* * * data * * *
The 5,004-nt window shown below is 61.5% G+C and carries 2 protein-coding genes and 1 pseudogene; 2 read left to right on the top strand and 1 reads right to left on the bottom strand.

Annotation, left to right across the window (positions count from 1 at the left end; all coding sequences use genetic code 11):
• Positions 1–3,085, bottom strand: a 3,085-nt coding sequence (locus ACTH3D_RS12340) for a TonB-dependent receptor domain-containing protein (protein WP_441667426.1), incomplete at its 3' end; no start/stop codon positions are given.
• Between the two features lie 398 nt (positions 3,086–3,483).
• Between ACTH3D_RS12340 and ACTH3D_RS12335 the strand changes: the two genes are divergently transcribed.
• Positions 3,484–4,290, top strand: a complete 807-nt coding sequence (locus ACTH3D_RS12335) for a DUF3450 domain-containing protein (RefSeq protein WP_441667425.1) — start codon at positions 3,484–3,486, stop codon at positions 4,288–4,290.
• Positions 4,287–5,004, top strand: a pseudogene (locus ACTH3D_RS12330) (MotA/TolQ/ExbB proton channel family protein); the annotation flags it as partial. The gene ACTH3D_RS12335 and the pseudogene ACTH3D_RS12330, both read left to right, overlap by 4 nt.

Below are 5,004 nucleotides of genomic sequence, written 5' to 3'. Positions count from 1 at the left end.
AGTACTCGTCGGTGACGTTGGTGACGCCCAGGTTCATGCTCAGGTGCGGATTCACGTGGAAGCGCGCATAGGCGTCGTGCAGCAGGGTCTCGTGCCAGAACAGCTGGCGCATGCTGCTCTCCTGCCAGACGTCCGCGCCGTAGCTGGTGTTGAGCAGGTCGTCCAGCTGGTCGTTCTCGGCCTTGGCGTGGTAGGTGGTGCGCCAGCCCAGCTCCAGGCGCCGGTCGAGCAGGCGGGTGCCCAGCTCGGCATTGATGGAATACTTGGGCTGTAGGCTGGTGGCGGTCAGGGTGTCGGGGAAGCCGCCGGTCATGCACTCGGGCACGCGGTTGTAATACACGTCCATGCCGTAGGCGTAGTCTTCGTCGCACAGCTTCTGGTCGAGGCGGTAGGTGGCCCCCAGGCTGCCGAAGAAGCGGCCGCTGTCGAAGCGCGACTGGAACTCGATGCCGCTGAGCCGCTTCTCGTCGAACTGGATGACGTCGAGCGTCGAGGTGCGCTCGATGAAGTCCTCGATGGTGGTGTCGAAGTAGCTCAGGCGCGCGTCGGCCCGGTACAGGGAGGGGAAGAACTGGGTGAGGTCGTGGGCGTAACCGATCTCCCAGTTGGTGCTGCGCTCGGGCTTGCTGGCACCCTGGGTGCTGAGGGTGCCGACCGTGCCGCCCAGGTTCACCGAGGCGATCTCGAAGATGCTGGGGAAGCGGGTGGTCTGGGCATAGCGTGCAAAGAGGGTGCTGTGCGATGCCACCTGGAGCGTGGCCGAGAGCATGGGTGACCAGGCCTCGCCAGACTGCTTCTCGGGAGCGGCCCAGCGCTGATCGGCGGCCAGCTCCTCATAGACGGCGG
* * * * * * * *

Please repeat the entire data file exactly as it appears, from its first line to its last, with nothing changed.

The 5,004-nt window shown below is 61.5% G+C and carries 2 protein-coding genes and 1 pseudogene; 2 read left to right on the top strand and 1 reads right to left on the bottom strand.

Annotation, left to right across the window (positions count from 1 at the left end; all coding sequences use genetic code 11):
• Positions 1–3,085, bottom strand: a 3,085-nt coding sequence (locus ACTH3D_RS12340) for a TonB-dependent receptor domain-containing protein (protein WP_441667426.1), incomplete at its 3' end; no start/stop codon positions are given.
• Between the two features lie 398 nt (positions 3,086–3,483).
• Between ACTH3D_RS12340 and ACTH3D_RS12335 the strand changes: the two genes are divergently transcribed.
• Positions 3,484–4,290, top strand: a complete 807-nt coding sequence (locus ACTH3D_RS12335) for a DUF3450 domain-containing protein (RefSeq protein WP_441667425.1) — start codon at positions 3,484–3,486, stop codon at positions 4,288–4,290.
• Positions 4,287–5,004, top strand: a pseudogene (locus ACTH3D_RS12330) (MotA/TolQ/ExbB proton channel family protein); the annotation flags it as partial. The gene ACTH3D_RS12335 and the pseudogene ACTH3D_RS12330, both read left to right, overlap by 4 nt.

Below are 5,004 nucleotides of genomic sequence, written 5' to 3'. Positions count from 1 at the left end.
AGTACTCGTCGGTGACGTTGGTGACGCCCAGGTTCATGCTCAGGTGCGGATTCACGTGGAAGCGCGCATAGGCGTCGTGCAGCAGGGTCTCGTGCCAGAACAGCTGGCGCATGCTGCTCTCCTGCCAGACGTCCGCGCCGTAGCTGGTGTTGAGCAGGTCGTCCAGCTGGTCGTTCTCGGCCTTGGCGTGGTAGGTGGTGCGCCAGCCCAGCTCCAGGCGCCGGTCGAGCAGGCGGGTGCCCAGCTCGGCATTGATGGAATACTTGGGCTGTAGGCTGGTGGCGGTCAGGGTGTCGGGGAAGCCGCCGGTCATGCACTCGGGCACGCGGTTGTAATACACGTCCATGCCGTAGGCGTAGTCTTCGTCGCACAGCTTCTGGTCGAGGCGGTAGGTGGCCCCCAGGCTGCCGAAGAAGCGGCCGCTGTCGAAGCGCGACTGGAACTCGATGCCGCTGAGCCGCTTCTCGTCGAACTGGATGACGTCGAGCGTCGAGGTGCGCTCGATGAAGTCCTCGATGGTGGTGTCGAAGTAGCTCAGGCGCGCGTCGGCCCGGTACAGGGAGGGGAAGAACTGGGTGAGGTCGTGGGCGTAACCGATCTCCCAGTTGGTGCTGCGCTCGGGCTTGCTGGCACCCTGGGTGCTGAGGGTGCCGACCGTGCCGCCCAGGTTCACCGAGGCGATCTCGAAGATGCTGGGGAAGCGGGTGGTCTGGGCATAGCGTGCAAAGAGGGTGCTGTGCGATGCCACCTGGAGCGTGGCCGAGAGCATGGGTGACCAGGCCTCGCCAGACTGCTTCTCGGGAGCGGCCCAGCGCTGATCGGCGGCCAGCTCCTCATAGACGGCGG